Impact of dexamethasone concentration on cartilage tissue formation from human synovial derived stem cells in vitro

Ryota Chijimatsu, Masato Kobayashi, Kosuke Ebina, Toru Iwahashi, Yosuke Okuno, Makoto Hirao, Atsunori Fukuhara, Norimasa Nakamura, Hideki Yoshikawa

Research output: Contribution to journalArticlepeer-review

22 Citations (Scopus)


Human synovial mesenchymal stem cells (hSMSCs) are a promising cell source for cartilage regeneration because of their superior chondrogenic potential in vitro. This study aimed to further optimize the conditions for inducing chondrogenesis of hSMSCs, focusing on the dose of dexamethasone in combination with transforming growth factor-β3 (TGFβ3) and/or bone morphogenetic protein-2 (BMP2). When hSMSCs-derived aggregates were cultured with TGFβ3, dexamethasone up to 10 nM promoted chondrogenesis, but attenuated it with heterogeneous tissue formation when used at concentrations over than 100 nM. On the other hands, BMP2-induced chondrogenesis was remarkably disturbed in the presence of more than 10 nM dexamethasone along with unexpected adipogenic differentiation. In the presence of both TGFβ3 and BMP2, dexamethasone dose dependently promoted cartilaginous tissue formation as judged by tissue volume, proteoglycan content, and type 2 collagen expression, whereas few adipocytes were detected in the formed tissue when cultures were supplemented with over 100 nM dexamethasone. Even in chondrogenic conditions, dexamethasone thus affected hSMSCs differentiation not only toward chondrocytes, but also towards adipocytes dependent on the dose and combined growth factor. These findings have important implications regarding the use of glucocorticoids in in vitro tissue engineering for cartilage regeneration using hSMSCs.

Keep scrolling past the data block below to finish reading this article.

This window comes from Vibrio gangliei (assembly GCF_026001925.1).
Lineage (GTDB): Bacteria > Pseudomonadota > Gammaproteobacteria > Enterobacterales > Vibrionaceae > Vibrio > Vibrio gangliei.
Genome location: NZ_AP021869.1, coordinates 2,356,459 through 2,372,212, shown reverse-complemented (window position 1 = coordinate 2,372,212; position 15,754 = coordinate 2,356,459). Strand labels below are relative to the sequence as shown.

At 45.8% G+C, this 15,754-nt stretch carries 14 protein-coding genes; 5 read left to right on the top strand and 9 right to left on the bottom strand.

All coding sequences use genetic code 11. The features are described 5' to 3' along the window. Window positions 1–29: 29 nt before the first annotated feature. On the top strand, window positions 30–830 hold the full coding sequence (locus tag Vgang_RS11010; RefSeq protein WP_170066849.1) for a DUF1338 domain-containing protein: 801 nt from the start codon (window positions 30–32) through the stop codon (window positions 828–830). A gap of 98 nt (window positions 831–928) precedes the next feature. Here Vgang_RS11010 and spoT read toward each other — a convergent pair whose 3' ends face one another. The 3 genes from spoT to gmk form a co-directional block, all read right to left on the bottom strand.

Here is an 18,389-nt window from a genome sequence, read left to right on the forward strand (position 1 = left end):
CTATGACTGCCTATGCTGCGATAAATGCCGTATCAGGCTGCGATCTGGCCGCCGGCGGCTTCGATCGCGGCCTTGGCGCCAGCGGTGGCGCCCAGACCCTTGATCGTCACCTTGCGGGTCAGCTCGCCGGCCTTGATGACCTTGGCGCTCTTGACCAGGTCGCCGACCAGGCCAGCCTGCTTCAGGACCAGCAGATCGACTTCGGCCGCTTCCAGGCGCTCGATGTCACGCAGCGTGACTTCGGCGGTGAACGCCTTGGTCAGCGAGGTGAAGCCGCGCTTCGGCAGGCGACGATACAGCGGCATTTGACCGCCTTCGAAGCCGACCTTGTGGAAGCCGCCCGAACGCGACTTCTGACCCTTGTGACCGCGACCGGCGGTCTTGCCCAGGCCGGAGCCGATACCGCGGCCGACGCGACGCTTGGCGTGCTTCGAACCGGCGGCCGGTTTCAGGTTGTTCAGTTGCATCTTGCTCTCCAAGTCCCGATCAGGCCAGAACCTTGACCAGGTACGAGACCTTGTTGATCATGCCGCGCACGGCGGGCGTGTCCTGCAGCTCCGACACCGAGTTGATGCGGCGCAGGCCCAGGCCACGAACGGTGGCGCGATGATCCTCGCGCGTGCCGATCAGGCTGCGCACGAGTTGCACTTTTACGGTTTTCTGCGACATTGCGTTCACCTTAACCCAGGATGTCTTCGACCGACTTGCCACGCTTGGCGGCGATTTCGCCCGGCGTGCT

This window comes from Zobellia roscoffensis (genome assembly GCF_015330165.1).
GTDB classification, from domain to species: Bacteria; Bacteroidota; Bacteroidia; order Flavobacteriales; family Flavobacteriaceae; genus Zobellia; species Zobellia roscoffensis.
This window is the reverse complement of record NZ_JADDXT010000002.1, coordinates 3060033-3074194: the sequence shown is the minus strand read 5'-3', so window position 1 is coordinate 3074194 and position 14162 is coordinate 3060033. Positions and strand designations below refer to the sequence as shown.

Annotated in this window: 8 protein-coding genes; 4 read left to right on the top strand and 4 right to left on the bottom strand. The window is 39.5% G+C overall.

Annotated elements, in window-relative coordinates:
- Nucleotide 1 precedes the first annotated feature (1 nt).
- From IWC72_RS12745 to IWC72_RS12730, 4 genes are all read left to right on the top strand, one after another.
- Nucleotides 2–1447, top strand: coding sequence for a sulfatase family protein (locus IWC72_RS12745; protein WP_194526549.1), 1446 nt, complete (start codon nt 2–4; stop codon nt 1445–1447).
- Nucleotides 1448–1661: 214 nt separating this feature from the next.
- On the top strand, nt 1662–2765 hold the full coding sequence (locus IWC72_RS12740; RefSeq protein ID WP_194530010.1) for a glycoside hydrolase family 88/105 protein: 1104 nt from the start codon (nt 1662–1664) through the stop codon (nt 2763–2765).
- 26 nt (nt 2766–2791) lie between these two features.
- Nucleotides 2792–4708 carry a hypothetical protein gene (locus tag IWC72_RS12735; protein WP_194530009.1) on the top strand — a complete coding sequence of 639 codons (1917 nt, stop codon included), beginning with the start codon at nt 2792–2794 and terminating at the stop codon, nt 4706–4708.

Original languageEnglish
Pages (from-to)819-829
Number of pages11
Issue number2
Publication statusPublished - Apr 1 2018
Externally publishedYes


  • Adipogenesis
  • Cartilage regeneration
  • Chondrogenesis
  • Dexamethasone
  • Human synovial
  • Mesenchymal stem cells

ASJC Scopus subject areas

  • Biotechnology
  • Bioengineering
  • Biomedical Engineering
  • Clinical Biochemistry
  • Cell Biology


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